A person who is facing a criminal case usually has to think about several sentencing options that the court might invoke. These include incarceration, fines and restitution. Most people understand those first two, but they may have some questions about the third.
The fines you pay go to the court system, but they don’t help the victim of the crime at all. If you are convicted of something that destroyed property or caused the victim to have financial damages, you might have to repay them the money they are out of. This is known as restitution.
For example, if you break a person’s mailbox or window, you might be ordered to pay for the broken item to be repaired or replaced. Money that’s ordered as restitution goes to the victim instead of the court system, so don’t think that the victim gets any of the fees or fines you pay the court.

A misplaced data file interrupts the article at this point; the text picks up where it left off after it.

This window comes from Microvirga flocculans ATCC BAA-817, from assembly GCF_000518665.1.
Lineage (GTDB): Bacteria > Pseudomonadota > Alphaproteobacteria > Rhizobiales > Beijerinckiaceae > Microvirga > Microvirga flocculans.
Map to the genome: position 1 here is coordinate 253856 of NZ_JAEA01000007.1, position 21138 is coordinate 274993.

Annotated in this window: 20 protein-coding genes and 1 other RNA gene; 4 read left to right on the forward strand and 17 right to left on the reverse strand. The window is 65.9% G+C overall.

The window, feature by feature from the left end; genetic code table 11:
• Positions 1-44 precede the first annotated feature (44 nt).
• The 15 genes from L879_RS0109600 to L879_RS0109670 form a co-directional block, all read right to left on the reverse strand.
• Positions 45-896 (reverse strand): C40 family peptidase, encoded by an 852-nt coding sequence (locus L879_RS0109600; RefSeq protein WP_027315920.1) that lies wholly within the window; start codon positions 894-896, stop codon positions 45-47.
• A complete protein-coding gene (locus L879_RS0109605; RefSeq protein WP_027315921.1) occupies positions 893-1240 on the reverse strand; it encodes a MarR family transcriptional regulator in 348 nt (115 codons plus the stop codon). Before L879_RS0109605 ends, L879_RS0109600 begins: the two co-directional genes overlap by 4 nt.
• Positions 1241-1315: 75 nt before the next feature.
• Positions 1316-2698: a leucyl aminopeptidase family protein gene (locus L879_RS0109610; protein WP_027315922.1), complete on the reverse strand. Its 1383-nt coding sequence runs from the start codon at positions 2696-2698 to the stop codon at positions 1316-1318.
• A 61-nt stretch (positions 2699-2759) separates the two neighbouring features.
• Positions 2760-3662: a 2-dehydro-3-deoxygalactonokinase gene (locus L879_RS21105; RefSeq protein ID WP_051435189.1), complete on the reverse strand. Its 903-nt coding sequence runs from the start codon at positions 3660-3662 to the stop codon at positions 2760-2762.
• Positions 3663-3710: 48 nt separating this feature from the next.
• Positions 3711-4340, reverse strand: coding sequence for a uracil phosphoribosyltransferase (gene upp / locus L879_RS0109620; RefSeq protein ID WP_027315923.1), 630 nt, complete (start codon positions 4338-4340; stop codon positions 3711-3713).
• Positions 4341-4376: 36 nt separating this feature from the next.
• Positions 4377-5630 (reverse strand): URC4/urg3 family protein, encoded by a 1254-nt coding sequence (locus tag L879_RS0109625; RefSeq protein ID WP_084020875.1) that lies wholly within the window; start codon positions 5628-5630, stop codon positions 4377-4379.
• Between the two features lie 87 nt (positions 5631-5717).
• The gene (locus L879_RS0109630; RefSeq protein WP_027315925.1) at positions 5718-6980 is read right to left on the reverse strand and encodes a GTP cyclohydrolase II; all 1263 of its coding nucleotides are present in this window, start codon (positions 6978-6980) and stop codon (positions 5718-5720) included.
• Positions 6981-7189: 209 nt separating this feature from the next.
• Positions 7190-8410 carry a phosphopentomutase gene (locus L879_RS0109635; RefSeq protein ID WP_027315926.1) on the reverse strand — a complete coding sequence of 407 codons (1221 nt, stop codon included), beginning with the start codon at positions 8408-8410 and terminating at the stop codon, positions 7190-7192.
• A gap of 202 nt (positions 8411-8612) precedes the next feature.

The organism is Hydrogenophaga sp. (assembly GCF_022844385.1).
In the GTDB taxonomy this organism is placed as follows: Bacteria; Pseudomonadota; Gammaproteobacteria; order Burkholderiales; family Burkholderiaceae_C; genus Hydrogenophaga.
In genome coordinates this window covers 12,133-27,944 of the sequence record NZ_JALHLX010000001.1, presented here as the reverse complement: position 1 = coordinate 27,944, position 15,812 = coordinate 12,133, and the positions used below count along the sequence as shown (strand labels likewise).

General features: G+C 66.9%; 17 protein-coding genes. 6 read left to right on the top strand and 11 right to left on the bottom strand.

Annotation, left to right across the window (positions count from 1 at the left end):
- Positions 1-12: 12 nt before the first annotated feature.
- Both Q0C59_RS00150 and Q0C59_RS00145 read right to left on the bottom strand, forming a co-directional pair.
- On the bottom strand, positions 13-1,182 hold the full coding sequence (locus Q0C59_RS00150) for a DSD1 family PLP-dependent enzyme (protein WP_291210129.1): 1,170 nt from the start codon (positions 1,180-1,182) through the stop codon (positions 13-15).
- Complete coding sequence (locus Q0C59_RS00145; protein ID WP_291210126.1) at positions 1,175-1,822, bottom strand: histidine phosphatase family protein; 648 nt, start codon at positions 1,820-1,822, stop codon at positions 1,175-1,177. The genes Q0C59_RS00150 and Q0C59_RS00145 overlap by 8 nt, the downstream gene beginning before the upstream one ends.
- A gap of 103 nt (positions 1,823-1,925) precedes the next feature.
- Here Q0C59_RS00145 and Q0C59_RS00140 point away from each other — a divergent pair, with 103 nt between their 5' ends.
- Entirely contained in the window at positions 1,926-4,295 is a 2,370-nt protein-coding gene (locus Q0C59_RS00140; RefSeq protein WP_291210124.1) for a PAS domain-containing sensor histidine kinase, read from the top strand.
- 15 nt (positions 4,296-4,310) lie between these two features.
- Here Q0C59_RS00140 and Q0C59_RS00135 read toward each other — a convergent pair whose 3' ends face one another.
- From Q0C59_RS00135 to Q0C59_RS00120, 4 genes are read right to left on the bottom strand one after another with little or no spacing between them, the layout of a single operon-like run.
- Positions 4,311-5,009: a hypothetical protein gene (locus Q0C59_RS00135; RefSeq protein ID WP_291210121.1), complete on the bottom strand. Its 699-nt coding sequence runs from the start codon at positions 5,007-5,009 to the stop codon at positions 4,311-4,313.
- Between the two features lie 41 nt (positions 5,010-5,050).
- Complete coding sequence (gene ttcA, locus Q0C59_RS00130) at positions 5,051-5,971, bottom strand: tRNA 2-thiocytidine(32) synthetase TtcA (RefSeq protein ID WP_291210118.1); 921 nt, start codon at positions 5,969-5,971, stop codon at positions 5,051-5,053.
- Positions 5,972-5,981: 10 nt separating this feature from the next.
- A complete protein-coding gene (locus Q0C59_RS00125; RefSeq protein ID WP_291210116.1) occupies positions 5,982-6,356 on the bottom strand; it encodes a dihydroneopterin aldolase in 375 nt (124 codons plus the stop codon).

One thing to remember about restitution is that the amount can vary. Sometimes, the victim will have a receipt or proof of their financial loss. The court may use that to determine how much restitution is appropriate. In the absence of that proof, the court may try to determine what the suitable damages were and base the restitution order off that.
In the case of white collar crimes, the loss might be clearly noted. For example, a person convicted of embezzling $250,000 would likely be ordered to pay restitution. Working with someone who’s familiar with these case is beneficial, so they can let you know what options you have for handling the matter.